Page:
So... Merry Christmas to all, and to all a good night! I hope tonight will be for you a very dark and bleak longest night of the year, followed by rejoicing at the return of the Sun, as the days start getting longer again. Or, as pagans like me say, Have a Cool Yule! My husband and I and a few pagan friends will be doing what we do every year: keeping a Yule log burning in the fireplace as we hold a vigil all night long, telling and reading stories aloud to stay awake. Then we'll go outside at dawn to wave at the rising sun and do silly stuff like singing the Beatles' "Here Comes the Sun."

There are multiple ways of saying Happy Winter Solstice in Gaelic. For example, Grianstad a' Gheimridh Sásta. I find Gaelic utterly unpronounceable, even with aids, so I usually just blur it into some bastardized American version of Happy Midwinter, like "Happy Moongeeree."
 
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The Guinea Pigs of Doom escaped from their house yesterday, and ran into the garden, and I put some treats in the door of their enclosure and oh, I do wish you could have seen them all in a little crocodile row waddling back in there and having a party.

Guinea Pigs are less adventurous than I had thought. I'm grateful for that.
 

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The Guinea Pigs of Doom escaped from their house yesterday, and ran into the garden, and I put some treats in the door of their enclosure and oh, I do wish you could have seen them all in a little crocodile row waddling back in there and having a party.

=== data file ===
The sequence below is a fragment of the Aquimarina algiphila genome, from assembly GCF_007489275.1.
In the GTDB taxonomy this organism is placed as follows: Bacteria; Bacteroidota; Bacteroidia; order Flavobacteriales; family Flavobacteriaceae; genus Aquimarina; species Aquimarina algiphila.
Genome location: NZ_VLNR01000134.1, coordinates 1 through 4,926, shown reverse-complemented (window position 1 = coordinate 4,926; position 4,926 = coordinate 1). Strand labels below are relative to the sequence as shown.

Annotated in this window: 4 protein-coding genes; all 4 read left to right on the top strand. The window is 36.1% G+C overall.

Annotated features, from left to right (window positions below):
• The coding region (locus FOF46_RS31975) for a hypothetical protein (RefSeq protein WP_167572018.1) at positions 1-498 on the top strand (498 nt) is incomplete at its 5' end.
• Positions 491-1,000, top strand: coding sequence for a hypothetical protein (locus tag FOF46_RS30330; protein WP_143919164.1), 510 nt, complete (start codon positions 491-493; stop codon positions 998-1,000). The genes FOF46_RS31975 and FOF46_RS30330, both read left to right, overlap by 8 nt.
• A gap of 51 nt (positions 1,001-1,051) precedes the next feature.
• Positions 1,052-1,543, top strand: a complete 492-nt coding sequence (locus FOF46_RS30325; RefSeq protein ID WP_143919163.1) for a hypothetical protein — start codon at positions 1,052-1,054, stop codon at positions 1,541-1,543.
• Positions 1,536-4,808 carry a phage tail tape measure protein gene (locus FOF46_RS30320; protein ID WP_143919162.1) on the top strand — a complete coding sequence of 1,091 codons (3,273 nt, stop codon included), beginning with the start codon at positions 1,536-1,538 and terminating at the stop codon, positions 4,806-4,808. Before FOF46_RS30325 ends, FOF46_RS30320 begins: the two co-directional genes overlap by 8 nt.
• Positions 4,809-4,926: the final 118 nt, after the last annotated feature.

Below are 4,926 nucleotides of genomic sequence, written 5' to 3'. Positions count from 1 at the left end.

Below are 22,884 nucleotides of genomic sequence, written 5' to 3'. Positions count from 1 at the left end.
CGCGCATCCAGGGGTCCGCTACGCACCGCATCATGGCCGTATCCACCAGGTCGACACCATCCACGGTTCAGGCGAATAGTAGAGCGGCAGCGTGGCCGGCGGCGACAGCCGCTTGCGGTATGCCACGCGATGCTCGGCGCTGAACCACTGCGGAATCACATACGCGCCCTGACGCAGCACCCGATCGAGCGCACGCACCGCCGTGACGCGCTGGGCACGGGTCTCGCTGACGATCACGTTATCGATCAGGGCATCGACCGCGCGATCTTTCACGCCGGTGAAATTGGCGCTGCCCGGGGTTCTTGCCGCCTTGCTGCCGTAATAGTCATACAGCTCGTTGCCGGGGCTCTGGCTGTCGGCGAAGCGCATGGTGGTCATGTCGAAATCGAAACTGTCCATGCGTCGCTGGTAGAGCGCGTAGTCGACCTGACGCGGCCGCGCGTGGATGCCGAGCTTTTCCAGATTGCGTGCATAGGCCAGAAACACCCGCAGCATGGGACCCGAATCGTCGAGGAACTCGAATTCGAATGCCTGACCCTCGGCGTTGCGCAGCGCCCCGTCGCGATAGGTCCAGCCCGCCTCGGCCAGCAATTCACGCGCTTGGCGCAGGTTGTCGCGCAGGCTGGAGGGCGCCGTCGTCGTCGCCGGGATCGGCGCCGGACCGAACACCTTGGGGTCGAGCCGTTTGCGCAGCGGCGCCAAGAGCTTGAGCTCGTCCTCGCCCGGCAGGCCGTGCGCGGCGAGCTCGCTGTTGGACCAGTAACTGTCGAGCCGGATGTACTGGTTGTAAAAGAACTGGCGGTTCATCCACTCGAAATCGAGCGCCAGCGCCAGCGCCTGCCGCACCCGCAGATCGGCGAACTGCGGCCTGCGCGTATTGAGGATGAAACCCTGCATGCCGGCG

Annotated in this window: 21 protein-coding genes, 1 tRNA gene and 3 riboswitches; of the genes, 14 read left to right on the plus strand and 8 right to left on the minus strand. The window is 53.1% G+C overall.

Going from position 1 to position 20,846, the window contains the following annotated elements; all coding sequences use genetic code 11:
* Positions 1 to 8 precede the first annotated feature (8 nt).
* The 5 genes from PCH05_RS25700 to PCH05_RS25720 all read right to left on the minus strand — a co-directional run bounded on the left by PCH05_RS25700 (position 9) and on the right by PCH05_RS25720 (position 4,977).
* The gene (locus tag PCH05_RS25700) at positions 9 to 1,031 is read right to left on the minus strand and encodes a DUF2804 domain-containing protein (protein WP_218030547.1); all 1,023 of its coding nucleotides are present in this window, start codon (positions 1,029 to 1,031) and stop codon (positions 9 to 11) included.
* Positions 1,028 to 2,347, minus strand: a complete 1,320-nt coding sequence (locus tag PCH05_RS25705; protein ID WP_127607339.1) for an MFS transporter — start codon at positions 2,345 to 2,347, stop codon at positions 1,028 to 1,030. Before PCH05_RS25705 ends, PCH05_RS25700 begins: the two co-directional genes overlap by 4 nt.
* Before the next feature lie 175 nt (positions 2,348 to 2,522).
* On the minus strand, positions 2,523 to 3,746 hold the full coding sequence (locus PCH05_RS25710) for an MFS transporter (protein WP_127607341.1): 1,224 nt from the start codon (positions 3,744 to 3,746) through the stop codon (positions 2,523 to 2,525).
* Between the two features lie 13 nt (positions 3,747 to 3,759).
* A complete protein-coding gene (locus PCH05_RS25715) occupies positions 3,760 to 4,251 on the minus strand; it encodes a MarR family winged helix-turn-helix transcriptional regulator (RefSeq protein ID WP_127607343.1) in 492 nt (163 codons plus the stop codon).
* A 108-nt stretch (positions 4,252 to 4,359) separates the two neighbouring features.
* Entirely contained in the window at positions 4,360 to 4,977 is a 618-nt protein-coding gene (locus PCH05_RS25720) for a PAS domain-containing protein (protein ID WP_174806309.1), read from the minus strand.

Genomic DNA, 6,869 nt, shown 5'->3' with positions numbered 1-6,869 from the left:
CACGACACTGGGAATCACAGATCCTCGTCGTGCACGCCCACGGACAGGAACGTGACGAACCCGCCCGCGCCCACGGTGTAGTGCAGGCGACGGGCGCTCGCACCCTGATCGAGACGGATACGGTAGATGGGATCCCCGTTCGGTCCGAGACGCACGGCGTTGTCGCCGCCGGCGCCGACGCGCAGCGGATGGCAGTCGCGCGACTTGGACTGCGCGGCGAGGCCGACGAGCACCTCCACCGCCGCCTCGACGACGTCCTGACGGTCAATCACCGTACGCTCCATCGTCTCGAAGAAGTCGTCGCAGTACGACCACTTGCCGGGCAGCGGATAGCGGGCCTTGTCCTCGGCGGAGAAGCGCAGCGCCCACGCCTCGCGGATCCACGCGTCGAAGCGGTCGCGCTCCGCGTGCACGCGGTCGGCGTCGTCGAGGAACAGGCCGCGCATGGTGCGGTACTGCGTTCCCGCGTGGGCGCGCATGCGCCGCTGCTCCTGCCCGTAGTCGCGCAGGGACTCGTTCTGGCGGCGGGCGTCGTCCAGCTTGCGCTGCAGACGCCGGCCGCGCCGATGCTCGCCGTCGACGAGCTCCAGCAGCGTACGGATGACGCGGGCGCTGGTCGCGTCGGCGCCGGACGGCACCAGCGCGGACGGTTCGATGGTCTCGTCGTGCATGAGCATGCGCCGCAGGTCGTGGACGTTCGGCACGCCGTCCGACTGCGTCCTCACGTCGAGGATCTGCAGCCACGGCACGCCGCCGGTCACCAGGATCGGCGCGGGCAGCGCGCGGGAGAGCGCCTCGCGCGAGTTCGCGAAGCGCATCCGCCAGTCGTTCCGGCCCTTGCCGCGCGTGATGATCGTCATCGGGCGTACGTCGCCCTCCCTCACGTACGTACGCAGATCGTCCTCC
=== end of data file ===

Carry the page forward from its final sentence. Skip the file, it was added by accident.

Guinea Pigs are less adventurous than I had thought. I'm grateful for that.
Did the lead guinea pig say, 'Lettuce eat!'?
 

skelly

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I'm enormously grateful today that a scholar named Matthew Hollis has written a very long, outrageously comprehensive, book on T. S. Eliot's composition (with Ezra Pound's help) of his groundbreaking modernist poem "The Wasteland." It's a huge heavy hardback with an arresting dust jacket I look forward to chopping up for one of my paper-&-glue collages (yes, I shamelessly admit I do that sort of thing). It even has a built-in bookmark—a snazzy red ribbon attached to the binding, which my cats are trying their best to destroy. If I can fight them off and keep the ribbon intact, I'll also paste it in my celebratory collage.

1603-C3-DB-6-BB7-4646-934-B-CB637-D017-F0-C.jpg


I didn't know when I ordered this book that it was going to be an over-the-top wondrous Christmas present to myself, but OMG... after reading the first 50 pages yesterday after it arrived, I see that it truly is. While "The Wasteland" is not my Numero Uno favorite of Eliot's poems (that would be "East Coker"), it's been a big part of my intellectual life since the early 1970s. I am OOT thrilled to dive into learning an unnecessary abundance of details about it.